11.2. Thermal Evolution of Neutron Stars
11.3. Rotational Evolution of Neutron Stars
11.4. Magnetic Evolution of Neutron Stars
Appendix A: Relativistic Electron Wave Functions and Currents
Tables
References
Index
Acknowledgments
1. Neutron Stars: An Overview
1.1. Formation
1.2. Neutron Star Physical Parameters
1.3. Structure of the Envelope and the Interior
1.4. Production of HighEnergy Radiation from Magnetized Neutron Stars
1.5. Observations of HighEnergy Radiation from Neutron Stars
2. Physics in a Strong Magnetic Field
2.1. Classical Motion of Charged Particles
2.2. The Onset of Quantum Effects in a Strong Magnetic Field
2.3. Quantum Treatment of the Electron in a Magnetic Field
2.4. Atomic Structure in a Strong Magnetic Field
2.5. Classical Electrodynamics in the WeakField Limit
2.6. Quantum Electrodynamics in Strong Fields
3. Magnetized Plasma Response Properties
3.1. Classical Wave Propagation in a Magnetized Plasma
3.2. Normal Modes of the Cold Magnetized Plasma
3.3. Quantum Mechanical Derivation of the Dielectric Tensor
3.4. Vacuum Polarizability Effects in Strongly Magnetized Plasmas
3.5. Thermal and Quantum Effects in the Nonrelativistic Limit
3.6. Validity of the Normal Mode Description
4. Magnetized Radiative Processes: Nonrelativistic Limit
4.1. The Radiation Process in an External Field
4.2. Electron Scattering in a Cold Plasma
4.3. Compton Scattering in a Hot Plasma
4.4. The Coulomb and Bremsstrahlung Processes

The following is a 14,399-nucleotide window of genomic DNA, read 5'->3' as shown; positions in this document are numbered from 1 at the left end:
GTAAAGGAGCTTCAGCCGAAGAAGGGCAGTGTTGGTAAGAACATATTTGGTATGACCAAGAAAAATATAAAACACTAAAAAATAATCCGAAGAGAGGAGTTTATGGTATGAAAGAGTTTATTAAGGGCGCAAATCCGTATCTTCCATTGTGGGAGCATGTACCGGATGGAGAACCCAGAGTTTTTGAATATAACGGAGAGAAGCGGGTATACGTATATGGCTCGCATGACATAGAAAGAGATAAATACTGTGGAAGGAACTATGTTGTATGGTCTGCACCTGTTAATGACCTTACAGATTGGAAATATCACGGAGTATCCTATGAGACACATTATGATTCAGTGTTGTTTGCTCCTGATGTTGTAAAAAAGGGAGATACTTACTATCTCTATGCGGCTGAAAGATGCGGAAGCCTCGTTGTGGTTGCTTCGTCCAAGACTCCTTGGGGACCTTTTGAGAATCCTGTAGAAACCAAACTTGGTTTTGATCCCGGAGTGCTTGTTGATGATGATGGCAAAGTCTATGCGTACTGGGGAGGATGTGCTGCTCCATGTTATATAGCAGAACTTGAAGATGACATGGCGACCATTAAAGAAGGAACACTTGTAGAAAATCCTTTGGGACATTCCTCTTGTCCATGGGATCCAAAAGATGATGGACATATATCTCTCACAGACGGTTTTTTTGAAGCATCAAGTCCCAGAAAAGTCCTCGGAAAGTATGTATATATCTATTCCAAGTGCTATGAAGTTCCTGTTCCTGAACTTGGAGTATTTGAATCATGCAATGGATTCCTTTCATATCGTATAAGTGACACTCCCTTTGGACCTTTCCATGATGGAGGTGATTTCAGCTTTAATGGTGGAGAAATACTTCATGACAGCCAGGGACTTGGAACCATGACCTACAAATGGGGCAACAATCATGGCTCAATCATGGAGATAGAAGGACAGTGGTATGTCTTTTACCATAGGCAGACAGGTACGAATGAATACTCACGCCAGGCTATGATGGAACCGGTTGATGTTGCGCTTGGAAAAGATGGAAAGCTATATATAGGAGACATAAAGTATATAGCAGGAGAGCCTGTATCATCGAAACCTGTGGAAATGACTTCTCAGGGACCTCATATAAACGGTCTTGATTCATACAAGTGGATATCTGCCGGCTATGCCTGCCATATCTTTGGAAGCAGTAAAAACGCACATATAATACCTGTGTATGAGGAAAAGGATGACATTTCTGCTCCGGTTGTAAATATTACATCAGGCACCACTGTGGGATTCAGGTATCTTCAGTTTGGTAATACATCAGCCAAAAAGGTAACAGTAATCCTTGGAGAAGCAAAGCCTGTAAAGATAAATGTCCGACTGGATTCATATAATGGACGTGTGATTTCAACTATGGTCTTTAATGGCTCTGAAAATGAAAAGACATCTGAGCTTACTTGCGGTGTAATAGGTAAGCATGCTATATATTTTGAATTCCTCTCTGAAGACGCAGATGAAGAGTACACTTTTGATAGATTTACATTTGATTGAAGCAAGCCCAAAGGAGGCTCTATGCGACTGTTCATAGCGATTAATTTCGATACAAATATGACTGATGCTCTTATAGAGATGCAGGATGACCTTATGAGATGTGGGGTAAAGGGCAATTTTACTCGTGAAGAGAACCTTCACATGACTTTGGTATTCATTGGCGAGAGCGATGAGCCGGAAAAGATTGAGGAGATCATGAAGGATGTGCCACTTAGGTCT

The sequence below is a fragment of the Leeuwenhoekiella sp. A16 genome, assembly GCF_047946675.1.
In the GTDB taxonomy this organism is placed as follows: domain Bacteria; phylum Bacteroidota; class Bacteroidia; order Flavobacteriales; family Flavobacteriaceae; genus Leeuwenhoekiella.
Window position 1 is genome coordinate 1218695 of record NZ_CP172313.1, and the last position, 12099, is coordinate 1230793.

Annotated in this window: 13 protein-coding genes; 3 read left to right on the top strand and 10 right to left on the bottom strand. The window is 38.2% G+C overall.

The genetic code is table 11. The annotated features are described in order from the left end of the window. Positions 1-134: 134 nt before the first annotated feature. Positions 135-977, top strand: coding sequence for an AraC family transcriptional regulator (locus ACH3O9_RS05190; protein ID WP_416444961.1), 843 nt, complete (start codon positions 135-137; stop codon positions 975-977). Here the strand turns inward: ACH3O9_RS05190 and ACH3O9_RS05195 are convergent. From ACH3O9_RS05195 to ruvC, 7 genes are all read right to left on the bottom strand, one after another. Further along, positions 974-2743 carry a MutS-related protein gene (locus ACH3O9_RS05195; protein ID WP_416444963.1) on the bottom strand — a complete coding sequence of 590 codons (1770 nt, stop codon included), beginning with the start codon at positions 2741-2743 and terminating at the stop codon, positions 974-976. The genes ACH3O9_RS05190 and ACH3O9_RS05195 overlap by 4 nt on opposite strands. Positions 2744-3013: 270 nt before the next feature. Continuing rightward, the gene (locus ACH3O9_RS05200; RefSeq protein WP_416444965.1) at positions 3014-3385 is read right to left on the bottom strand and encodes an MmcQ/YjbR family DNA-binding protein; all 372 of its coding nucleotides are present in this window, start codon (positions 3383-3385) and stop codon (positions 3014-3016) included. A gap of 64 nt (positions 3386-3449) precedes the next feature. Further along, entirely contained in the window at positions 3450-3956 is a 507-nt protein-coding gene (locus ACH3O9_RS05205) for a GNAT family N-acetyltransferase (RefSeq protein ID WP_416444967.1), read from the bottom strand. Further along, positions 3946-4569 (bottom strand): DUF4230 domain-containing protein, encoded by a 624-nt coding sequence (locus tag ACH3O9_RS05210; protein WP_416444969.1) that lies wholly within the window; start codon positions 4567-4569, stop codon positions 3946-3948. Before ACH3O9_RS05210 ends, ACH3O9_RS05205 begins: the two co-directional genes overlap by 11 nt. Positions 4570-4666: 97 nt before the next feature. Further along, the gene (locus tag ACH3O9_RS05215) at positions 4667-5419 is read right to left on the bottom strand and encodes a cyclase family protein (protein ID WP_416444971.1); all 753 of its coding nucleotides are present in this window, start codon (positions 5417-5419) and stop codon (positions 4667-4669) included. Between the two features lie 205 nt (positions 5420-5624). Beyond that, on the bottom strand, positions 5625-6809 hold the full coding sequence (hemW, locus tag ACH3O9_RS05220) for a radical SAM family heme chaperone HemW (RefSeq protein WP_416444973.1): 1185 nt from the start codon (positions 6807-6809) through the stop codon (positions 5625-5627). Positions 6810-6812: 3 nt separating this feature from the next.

5. Relativistic Radiation Processes
5.1. Relativistic Cross Sections and Rates
5.2. Relativistic Redistribution Functions
5.3. Relativistic Wave Propagation
5.4. Synchrotron Radiation
5.5. Magnetic Pair Production and Annihilation
5.6. Other Magnetic Effects
6. Radiation Transport in Strongly Magnetized Plasmas
6.1. The Transport Equation
6.2. Approximate Solutions of the Polarized Transfer Equations
6.3. Numerical Treatments of the Transport Equation
6.4. Magnetic Comptonization Effects
6.5. Nonlinearities in Radiation Transport
7. Accreting XRay Pulsars
7.1. Observational Overview
7.2. Accretion Flow and Magnetosphere Models
7.3. The Accretion Column: Dynamics and Geometry
7.4. Negligible Radiation Pressure Models
7.5. Models with Radiation Pressure
7.6. Spectrum and Pulse Shape Models
8. Rotationpowered Pulsars
8.1. Observational Overview
8.2. The Standard Magnetic Dipole Model
8.3. Polar Cap Models
9. GammaRay Bursters
9.1. Observational Overview
9.2. GammaRay Burster Models and Energetics
9.3. Spectrum Formation in GRBs
10. SuperHighEnergy GammaRay Sources
10.1. Observational Overview
10.2. Models of VHEUHE GammaRay Sources
11. Evolution of Neutron Stars
11.1. Stellar Evolution of Neutron Star Systems
11.2. Thermal Evolution of Neutron Stars
11.3. Rotational Evolution of Neutron Stars
11.4. Magnetic Evolution of Neutron Stars
Appendix A: Relativistic Electron Wave Functions and Currents
Tables
References
Index
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Physical Sciences: Astronomy and Astrophysics  Physics and Astronomy